8. Mizen Head
Mizen Head is Ireland’s most South Westerly point and a signal station. Its vantage point offers some of the most spectacular views of the wild Atlantic Ocean and how important the role that Mizen Head plays in weather forecasting and safety.
To get to Mizen Head Lighthouse you must cross Mizen Head Bridge, which if you have a fear of heights can be quite intense.
Personally, I have developed a fear of heights over the past 10 years and found this quite challenging to cross and enjoy, but each to their own! If heights are no problem, then spend time crossing the bridge taking in the stunning views and trying to spot some of the marine wildlife that lingers below.
Mizen Head Bridge was built to give access to the weather station and lighthouse that lies on the tip of the peninsula. The signal station has a visitor centre that explains the importance of Mizen Head and early telecommunications in the 20th century. Of course, its role as a lighthouse helped save the lives of many souls over the years is not to be forgotten.
9. Wild Atlantic Way
The Wild Atlantic Way is a 2500 KM route that runs from Donegal to Cork, with over 180 discovery points along the way. Many places mentioned above can be found on the discovery points for West Cork. Look out for signposts that denote the Wild Atlantic Way, with Discovery Point or Signature Points worth stopping at.
10. Derreen Garden
Stunning Derreen Garden on the Beara Peninsula is fun for the whole family. The gardens were created in the 1870s and introduced a collection of non-native flora and fauna to the estate and area.
Derreen Gardens is most famous for its collection of rhododendrons that bloom all over the estate. Its gardens are perfectly overgrown and create a labyrinth effect as you meander the gardens.
You may be lucky and see wildlife such as red squirrels, deer and hares as well as sea eagles that were introduced to the area.
Families will love hunting for ‘Derreenies’, a relative of fairies that have been spotted throughout the gardens. With 20 Derreeny houses to search for, you might even have a chance of spotting a wild Derreeny!
Opening Hours: 10 am – 6 pm
Ticket Prices: 8 euros per adult, 3 euros per child.
11. Bantry House
Bantry House is an incredible stately home that dates from the early 18th century and is home to some of the most picturesque gardens in the area. A popular wedding venue, the house and gardens overlook stunning Bantry Bay and the Beara Peninsula. The gardens have been restored to their former glory after many years of neglect.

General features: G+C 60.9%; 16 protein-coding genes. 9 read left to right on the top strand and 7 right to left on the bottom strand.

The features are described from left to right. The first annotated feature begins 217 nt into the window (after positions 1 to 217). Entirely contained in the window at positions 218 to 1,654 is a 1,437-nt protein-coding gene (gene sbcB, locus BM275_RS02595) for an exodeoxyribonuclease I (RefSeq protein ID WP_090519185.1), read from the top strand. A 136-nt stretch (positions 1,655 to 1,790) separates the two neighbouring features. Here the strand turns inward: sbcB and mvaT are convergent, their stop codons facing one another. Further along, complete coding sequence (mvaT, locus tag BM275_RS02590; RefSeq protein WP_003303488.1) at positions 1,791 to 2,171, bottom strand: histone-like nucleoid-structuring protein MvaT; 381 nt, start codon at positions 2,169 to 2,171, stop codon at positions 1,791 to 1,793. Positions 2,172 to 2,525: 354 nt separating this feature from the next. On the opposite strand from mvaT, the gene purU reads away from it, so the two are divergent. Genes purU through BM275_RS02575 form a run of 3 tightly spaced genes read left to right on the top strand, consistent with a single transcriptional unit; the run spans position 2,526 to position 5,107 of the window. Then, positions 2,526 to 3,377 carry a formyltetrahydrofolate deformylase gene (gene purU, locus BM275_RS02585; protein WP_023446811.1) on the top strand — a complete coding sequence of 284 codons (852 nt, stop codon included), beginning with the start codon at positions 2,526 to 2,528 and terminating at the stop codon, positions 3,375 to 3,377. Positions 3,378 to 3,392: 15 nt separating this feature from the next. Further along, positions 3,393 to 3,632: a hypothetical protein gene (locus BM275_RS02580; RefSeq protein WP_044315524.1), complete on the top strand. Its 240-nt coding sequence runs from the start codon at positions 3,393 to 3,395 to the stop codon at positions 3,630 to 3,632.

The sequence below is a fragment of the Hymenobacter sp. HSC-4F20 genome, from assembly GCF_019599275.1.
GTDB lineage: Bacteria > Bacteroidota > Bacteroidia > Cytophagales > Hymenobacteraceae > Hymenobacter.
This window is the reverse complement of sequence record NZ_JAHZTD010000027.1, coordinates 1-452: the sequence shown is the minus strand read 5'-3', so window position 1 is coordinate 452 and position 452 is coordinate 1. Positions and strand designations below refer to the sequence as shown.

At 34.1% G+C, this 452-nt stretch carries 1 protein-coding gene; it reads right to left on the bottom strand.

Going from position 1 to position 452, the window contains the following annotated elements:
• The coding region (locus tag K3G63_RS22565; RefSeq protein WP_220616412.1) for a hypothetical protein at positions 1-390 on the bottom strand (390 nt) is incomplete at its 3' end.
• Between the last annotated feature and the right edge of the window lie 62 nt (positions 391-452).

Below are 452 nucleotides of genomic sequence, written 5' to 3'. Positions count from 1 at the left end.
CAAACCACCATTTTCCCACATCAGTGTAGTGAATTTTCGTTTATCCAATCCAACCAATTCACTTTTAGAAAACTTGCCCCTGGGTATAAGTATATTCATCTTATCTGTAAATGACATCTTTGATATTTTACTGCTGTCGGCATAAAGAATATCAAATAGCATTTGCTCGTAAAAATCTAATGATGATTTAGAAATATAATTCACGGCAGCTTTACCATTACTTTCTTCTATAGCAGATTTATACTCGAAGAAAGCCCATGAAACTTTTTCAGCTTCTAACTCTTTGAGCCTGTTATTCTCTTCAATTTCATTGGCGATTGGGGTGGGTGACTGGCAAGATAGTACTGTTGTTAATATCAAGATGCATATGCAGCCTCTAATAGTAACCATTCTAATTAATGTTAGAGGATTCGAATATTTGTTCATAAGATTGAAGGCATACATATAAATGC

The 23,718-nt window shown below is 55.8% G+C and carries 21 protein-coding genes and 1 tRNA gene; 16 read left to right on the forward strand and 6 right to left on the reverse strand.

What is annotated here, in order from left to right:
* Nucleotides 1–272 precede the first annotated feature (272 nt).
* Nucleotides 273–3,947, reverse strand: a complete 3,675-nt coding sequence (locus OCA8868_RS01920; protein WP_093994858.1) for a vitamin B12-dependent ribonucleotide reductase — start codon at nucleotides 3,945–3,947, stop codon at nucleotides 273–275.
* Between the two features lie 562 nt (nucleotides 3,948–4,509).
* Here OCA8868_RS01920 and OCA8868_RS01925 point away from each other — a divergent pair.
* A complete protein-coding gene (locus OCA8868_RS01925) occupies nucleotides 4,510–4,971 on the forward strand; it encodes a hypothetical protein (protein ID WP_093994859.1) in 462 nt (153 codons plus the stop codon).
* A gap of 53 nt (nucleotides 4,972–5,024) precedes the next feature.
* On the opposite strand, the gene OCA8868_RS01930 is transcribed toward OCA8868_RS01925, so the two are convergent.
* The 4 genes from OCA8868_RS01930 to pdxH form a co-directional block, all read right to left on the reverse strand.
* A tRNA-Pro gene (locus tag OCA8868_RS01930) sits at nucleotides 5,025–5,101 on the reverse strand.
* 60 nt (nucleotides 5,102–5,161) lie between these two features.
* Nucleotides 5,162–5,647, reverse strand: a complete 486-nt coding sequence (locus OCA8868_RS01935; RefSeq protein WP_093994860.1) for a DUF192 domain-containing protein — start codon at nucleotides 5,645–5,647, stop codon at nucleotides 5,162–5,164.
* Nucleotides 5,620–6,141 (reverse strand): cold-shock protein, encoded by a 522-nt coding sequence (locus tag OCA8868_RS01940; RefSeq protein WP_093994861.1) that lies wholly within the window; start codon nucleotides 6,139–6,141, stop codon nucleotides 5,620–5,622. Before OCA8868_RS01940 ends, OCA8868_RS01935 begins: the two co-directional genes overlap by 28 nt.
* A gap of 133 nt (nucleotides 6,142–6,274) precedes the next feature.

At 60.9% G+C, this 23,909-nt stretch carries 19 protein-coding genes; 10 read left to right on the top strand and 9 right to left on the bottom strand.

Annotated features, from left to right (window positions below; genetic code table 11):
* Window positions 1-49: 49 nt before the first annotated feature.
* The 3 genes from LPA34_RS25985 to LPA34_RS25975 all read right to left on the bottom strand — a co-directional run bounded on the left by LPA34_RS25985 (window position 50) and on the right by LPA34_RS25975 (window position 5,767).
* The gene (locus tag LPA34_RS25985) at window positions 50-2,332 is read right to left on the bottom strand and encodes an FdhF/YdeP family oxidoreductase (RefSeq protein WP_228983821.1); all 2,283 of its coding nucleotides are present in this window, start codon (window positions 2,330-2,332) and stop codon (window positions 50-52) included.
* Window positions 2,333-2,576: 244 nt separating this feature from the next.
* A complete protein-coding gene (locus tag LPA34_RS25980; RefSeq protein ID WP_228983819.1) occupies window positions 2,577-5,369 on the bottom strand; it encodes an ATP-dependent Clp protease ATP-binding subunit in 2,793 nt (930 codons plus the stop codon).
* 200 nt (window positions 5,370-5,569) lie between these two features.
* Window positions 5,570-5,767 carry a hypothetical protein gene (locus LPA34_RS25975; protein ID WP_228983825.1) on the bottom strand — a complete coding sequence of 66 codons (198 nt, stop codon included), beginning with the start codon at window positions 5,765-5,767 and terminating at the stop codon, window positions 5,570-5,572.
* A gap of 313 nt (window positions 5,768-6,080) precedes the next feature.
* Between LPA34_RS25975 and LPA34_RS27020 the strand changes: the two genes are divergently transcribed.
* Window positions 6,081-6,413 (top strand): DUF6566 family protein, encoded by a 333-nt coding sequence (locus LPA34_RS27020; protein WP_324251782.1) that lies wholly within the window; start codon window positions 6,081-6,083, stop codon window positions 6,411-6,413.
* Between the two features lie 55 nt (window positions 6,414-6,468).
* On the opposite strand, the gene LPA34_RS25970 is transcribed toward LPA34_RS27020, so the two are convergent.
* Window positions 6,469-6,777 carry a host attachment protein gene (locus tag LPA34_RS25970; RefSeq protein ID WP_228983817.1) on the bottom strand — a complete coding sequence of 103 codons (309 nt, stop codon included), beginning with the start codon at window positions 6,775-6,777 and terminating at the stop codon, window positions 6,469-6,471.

The gardens were inspired by those seen in Europe during the 19th century, and are reminiscent of Powerscourt House in Wicklow. It’s easy to spend an afternoon exploring the house and gardens.
Why not pick up a picnic basket from their tearoom and enjoy a delightful afternoon in the sun. Bantry House also offers 6 rooms that have been converted into a unique B&B within the estate.
12. Gougane Barra
One of the most romantic things to do in West Cork is exploring Gougane Barra, a monastery on a lush green island that oozes romance. Once the place where pagans retreated to, Gougane Barra became a sanctuary for many Catholics during the 18th and 19th centuries.
Now it is a famous wedding photography spot and it’s easy to spend an hour walking around the oratory.
13. Beaches in West Cork
West Cork is blessed with some of the best beaches in the entirety of Ireland. During the summer months, people from across the island will migrate to towns like Schull, Skibbereen & Clonakilty to lap up the good weather and enjoy the spectacular beaches.
The beaches in West Cork are incredible, with fine sand and crystal clear (freezing) water, that when the weather is great there is no better place on the planet. Some of the most popular beaches in West Cork include Barley Cove, Inchydoney Beach and Allihies Beach are worth visiting even if the weather isn’t great.
Fly – There are International Airports in Cork, Shannon & Kerry that connect with Europe & US.
Drive – The roads in West Cork are small country roads. Remember that cars drive on the left in Ireland. RentalCars have a great selection of major car hire companies such as Hertz, Alamo etc that offer manual and automatic car hire.
Train – There are no train routes that connect the city of Cork with West Cork.
Bus – There are plenty of bus routes that depart from Cork City to West Cork and beyond. Check out Bus Eireann for timetables and routes.